Six Movies for Every Type of Valentine’s Day – Technique

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While many couples probably enjoy Valentine’s Day, the holiday can be a stark reminder of relationship status for those who are single. To make matters worse, romances overpopulate virtually every form of popular culture. Television series almost always devote ongoing storylines to the court; the films insert love interests, regardless of their relevance to the plots.

As such, Valentine’s Day can feel particularly lonely. Fortunately, many films include these feelings of isolation, longing and loneliness. For anyone living the Valentine’s Day blues, here are six movie recommendations that fit a variety of circumstances.

500 days of summer

“500 Days of Summer” is a quintessential rom-com for hopeless romantics struggling with heartbreak and heartbreak. The 2009 film, directed by Marc Webb (“Gifted”), stars Joseph Gordon-Levitt (“Looper”) and Zooey Deschanel (“New Girl”) as misfit couple Tom and Summer. Their relationship is presented in a non-linear fashion, jumping before and after their adventure. The timestamps consistently mark the day of the 500 title the storyline is in, allowing viewers to tell them apart. The first half captures their progression from co-workers to an unofficial couple, while the second half displays a depressed and depressed version of Tom after their breakup.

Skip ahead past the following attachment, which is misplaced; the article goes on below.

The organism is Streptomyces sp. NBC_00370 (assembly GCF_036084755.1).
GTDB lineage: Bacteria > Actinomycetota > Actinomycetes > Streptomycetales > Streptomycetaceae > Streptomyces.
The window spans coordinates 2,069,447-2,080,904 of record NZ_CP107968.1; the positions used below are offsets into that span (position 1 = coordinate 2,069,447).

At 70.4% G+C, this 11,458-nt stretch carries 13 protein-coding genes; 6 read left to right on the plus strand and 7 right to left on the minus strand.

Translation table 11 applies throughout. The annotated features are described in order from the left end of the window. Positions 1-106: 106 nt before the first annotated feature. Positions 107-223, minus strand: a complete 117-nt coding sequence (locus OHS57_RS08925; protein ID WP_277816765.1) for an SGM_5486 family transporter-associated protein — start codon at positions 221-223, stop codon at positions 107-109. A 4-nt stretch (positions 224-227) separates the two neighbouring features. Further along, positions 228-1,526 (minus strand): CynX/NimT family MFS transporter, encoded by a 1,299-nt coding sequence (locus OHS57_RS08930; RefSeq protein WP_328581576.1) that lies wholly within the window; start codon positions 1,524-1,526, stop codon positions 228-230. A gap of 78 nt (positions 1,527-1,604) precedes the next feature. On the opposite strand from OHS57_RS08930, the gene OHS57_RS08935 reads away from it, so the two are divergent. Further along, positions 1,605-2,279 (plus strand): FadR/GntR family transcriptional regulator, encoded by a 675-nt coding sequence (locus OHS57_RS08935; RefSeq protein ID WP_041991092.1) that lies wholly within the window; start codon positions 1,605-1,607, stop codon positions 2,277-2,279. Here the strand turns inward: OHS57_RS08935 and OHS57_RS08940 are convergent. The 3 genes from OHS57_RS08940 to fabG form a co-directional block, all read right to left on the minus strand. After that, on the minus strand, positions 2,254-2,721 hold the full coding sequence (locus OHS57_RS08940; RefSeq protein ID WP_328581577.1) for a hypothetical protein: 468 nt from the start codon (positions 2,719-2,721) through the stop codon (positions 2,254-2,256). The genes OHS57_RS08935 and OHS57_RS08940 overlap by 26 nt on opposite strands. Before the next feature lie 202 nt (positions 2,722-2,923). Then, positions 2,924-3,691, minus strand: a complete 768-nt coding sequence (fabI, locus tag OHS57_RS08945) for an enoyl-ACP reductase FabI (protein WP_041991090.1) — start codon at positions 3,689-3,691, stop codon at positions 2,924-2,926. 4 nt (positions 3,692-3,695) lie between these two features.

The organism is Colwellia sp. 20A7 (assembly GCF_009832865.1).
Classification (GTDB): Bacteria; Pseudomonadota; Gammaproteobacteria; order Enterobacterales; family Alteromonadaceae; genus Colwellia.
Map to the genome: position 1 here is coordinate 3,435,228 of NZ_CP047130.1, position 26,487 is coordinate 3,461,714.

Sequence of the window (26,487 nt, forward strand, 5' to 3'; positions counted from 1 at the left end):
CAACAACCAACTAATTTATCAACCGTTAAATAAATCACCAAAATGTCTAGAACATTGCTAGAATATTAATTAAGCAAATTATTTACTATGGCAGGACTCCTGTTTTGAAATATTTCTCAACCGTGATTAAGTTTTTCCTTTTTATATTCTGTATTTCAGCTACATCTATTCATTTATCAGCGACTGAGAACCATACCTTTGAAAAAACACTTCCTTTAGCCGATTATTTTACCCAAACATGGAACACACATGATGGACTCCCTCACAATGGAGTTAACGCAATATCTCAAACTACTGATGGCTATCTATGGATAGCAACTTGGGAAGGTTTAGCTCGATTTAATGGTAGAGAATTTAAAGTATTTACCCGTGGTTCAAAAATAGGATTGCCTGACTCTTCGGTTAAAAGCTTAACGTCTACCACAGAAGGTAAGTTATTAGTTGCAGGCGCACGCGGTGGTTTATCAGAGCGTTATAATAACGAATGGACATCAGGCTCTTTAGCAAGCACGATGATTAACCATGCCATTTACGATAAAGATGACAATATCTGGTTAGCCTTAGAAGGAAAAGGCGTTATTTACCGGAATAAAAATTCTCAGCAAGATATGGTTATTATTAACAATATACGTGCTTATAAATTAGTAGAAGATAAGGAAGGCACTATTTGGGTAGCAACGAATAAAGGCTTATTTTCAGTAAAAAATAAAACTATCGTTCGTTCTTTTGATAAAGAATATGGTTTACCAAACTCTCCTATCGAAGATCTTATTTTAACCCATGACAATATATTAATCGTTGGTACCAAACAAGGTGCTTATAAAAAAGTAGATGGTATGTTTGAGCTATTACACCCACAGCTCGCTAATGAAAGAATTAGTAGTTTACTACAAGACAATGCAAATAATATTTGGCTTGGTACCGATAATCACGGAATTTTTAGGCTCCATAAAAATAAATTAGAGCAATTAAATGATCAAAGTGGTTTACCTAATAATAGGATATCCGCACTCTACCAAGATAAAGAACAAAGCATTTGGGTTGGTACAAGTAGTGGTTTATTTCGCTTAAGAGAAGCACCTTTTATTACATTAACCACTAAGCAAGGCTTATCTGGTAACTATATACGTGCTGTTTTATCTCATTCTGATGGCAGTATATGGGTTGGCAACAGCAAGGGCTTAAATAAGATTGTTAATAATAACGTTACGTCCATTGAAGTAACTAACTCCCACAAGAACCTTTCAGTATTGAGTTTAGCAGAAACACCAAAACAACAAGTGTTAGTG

The film is an absolute blast. From street dance sequences to Tom’s melodramatics, “500 Days of Summer” never fails to amuse and entertain. Its enduring power, however, stems from its universally identifiable presentation of love and romance. Tom’s desire will almost certainly speak to anyone yearning for true love.

lost in translation

While depictions of love are certainly the natural fixture of Valentine’s Day, not all versions of loneliness relate specifically to romance. Sofia Coppola’s 2003 drama (“The Virgin Suicides”) details two lone individuals who are each sadly trapped in a city far from their home – Tokyo. Bill Murray (“Groundhog Day”) plays Bob Harris, an American celebrity who shoots commercials in Japan. Across from him, Scarlett Johansson (“The Avengers”) is a newly married graduate named Charlotte, who was brought to the foreign land by her neglectful and self-absorbed husband.

Staying in the same hotel, the two protagonists cross paths and develop an unlikely friendship, thanks in part to their need for English-speaking friends in foreign lands. Although Bob and Charlotte’s kinship may initially seem superficial and based purely on circumstance, they forge a deeper connection as they wander and explore the foreign town. They turn out to be lonely and isolated individuals, lost in a crowded and noisy world.

For those homesick, isolated or without direction, Coppola’s drama offers solace. It only takes a genuine friendship or connection to attract someone
back to life.

call me by your name

Representation matters. In a world where heteronormative behavior dominates popular culture, having the ability to relate to movies can be empowering for many people. That’s just one reason Luca Guadagnino’s “Call Me by Your Name,” a drama about a teenage boy’s romance with an older man, is important to so many. More than that, however, the former Best Picture nominee happens to be a heartbreakingly beautiful love story.